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women winemakers

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Wine, Women and Chemistry

Shadow Run's winemaker, Susan Evans

Some of my favorite scenes and sounds from the harvest season include the laughter and banter between the men and women who work in the vineyard.  Pruning thousands of grape vines in a week is tedious at best.  It is also an art form – I watch an experienced crew complete the precision work required to prune each vine in a minute or two and think of the 1990 fantasy, Edward Scissorhands.  Pruning may be tedious, but harvesting grapes is just brutal work.  But the sun comes up, the music is lively, and there is always enough energy to work hard, flirt and tease.  The laughter in the vineyard is contagious.

Are you surprised to learn that women comprise about one third of our farm crews?  The wine industry is strengthened by the inclusion of women in every sector.  Our vineyard crews are ably managed by Mindy Allen, a woman who certainly has nerves of steel, evidenced as she organizes crews to meet the competing demands of (sometimes crazed) vineyard owners.  Weather drives the growing season and farming crisis seem to happen at the same time, all across the region.  “Bud break is early – I need a crew to prune NOW”, “rain is in the forecast, I need the Cab picked NOW”, “the sugars in the grapes are shooting up, I need a harvest crew NOW.”  And Mindy has the ability to turn on a dime to direct her troops accordingly.  She is also of course, responsible for the safety, the well-being and the salaries of these men and women.

I was working on my master’s degree in viticulture when our vineyard was first planted and didn’t have the hands on experience necessary to manage the vineyard.  I learned a lot from my text books, but I learned so much more from our (then) vineyard manager, Hilary Graves.  Hilary taught me how to quickly assess, by visual signs, and by the quick touch of hands cupped to leaves, the adequacy of water content in a vineyard.  She also taught me how to train a young vine, how to determine grape “ripeness” by taste and seed color, and the most environmentally sound method for eliminating certain pests (shoot them).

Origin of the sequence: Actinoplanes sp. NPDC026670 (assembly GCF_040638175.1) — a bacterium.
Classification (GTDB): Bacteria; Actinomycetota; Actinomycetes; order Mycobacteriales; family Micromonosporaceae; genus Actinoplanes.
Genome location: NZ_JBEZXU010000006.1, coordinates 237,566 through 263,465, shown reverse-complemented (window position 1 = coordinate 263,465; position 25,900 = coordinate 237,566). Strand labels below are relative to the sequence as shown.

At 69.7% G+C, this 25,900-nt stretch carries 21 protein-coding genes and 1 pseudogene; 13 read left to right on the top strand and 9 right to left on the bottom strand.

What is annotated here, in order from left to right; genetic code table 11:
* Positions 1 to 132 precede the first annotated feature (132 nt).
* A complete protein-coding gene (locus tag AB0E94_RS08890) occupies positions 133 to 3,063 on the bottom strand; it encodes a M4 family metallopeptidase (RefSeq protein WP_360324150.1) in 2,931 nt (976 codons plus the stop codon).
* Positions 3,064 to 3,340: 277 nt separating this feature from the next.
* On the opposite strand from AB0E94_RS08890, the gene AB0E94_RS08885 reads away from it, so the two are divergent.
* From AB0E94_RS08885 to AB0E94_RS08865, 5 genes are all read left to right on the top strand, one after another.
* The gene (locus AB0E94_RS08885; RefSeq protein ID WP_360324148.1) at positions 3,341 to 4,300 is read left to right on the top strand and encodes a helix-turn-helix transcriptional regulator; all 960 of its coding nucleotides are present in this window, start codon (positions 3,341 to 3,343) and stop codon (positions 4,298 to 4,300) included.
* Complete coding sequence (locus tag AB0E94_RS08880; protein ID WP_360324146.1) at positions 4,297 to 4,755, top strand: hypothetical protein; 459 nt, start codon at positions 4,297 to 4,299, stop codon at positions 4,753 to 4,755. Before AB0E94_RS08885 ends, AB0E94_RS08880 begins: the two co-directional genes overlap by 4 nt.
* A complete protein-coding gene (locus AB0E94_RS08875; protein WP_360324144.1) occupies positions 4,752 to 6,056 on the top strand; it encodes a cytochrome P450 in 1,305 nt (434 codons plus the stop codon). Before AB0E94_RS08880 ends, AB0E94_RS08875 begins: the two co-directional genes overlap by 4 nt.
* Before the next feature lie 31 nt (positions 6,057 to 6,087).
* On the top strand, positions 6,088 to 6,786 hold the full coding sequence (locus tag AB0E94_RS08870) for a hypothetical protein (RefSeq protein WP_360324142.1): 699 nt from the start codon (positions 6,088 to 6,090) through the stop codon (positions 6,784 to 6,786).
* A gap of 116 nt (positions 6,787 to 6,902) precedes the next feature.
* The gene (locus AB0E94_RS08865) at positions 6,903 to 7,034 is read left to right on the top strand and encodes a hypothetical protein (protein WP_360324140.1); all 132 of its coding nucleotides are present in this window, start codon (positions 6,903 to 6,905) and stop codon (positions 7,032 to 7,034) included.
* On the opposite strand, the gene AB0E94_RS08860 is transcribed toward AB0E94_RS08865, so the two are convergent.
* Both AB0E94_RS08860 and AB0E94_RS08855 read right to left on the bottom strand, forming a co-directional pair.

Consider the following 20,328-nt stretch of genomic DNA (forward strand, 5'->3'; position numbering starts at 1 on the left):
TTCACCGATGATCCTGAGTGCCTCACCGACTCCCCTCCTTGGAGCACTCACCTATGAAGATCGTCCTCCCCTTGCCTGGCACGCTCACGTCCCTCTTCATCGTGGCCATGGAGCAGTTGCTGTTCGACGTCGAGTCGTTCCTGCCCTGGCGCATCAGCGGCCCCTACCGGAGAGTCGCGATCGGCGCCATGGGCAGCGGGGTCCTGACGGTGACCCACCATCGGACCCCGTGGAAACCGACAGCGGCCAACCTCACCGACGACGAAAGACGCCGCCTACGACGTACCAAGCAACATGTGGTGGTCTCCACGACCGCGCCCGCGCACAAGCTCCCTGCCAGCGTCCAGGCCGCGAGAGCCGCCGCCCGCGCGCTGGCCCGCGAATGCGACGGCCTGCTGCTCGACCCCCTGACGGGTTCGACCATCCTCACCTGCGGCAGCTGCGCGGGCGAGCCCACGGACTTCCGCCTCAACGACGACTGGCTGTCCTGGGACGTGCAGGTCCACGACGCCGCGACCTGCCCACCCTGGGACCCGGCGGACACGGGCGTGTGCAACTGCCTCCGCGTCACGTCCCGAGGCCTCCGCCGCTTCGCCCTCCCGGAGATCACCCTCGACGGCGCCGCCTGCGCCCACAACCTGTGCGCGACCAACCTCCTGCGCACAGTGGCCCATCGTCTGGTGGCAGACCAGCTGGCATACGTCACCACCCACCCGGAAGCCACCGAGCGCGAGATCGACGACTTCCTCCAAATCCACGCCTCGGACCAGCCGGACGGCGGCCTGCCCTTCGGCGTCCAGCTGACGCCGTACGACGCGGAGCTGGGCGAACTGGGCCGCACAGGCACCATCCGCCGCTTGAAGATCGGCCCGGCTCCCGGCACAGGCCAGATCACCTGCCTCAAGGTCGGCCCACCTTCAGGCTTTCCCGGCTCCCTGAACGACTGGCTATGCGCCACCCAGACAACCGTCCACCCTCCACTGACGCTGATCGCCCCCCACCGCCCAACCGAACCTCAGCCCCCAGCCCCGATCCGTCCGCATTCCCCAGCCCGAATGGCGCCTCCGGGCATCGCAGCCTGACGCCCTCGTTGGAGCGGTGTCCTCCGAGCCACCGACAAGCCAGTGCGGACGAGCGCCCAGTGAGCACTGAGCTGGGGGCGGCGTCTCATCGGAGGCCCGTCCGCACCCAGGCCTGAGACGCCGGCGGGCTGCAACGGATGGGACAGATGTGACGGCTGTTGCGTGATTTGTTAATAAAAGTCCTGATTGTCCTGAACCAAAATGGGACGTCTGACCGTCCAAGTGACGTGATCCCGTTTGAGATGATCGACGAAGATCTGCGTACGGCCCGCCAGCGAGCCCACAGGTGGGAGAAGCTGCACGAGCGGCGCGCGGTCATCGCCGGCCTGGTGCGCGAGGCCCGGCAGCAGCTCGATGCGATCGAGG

As I write this blog, I think of all the women who are involved in and advise us on the one hundred details of our small business from the selection of French oak barrels (hmmmm, medium or light toast, oak from the forests of Vosge or Allier?) to the purchase of wine bottles and labels.  The very talented Christina Benson designs our wine labels, is the creator of the Shadow Run logo, and is responsible for all of the Shadow Run art work.  We turn to Annamarie Howard of Scott Labs for advice on strains of fermentation yeasts and even bacteria.  Bacteria?  Yes, a dose of friendly bacteria is sometimes needed in the wine, and the knowledge of when and how much is part of the chemistry of wine making.

Dr. Brenda Baker in her lab.

One of our favorite women in this industry, Dr. Brenda Baker, is a biochemist and owner of Baker Wine and Grape Analysis.  Dr. Baker suggests that wine is “a living organism” that can and will change, for better or worse, as it evolves in the barrel or in the bottle.  For that reason, winemakers, from novice to rock star, and from all over California’s Central Coast, rely on Dr. Baker to analyze, advise them on that magical potion we call wine.  If the Shadow Run family had a dime for every winemaker conversation overheard that started or ended with “Brenda said…” we could buy a lot more new French oak barrels.

In this video Dr. Brenda Baker walks Aaron Hunt (Shadow Run Vineyards) through her lab and introduces him to the amazing technology that she uses to analyze all manner of delightful liquids including wine, grape juice (before it becomes wine), beer and olive oil.

So, when you are sipping on that rich, delicious, perfectly lovely glass of wine, remember the women who managed the vineyard, picked the grapes, understood the chemistry, created the packaging and guided the wine from barrel to bottle to divine!

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Harvest is upon us!  For a would-be cellar rat / winemaker like myself, that means every weekend is spent in Paso Robles, helping to harvest or process grapes.  Because every varietal we grow is ready to harvest a different time -- unless it doesn't reach ripeness, but that is a story for another blog entry -- we're harvesting a different block every week and have grapes in all stages of winemaking for the next month or so.

In addition to harvesting and processing grapes, we've got the usual ancillary activities such as driving samples to Dr. Baker at www.bwga.net, attending harvest festivals, constantly testing and tasting for ripeness, consulting with fellow winemakers, keeping things going in the tasting room, and shooting these behind the scenes videos of the process.  In the near future our Shadow Run Vineyards YouTube channel will be changing it's name to The Aaron & Dave Wine Show as we venture off of the property to show you more of Paso Robles, other wineries, the characters that work and live there, and whatever else might come up on our travels.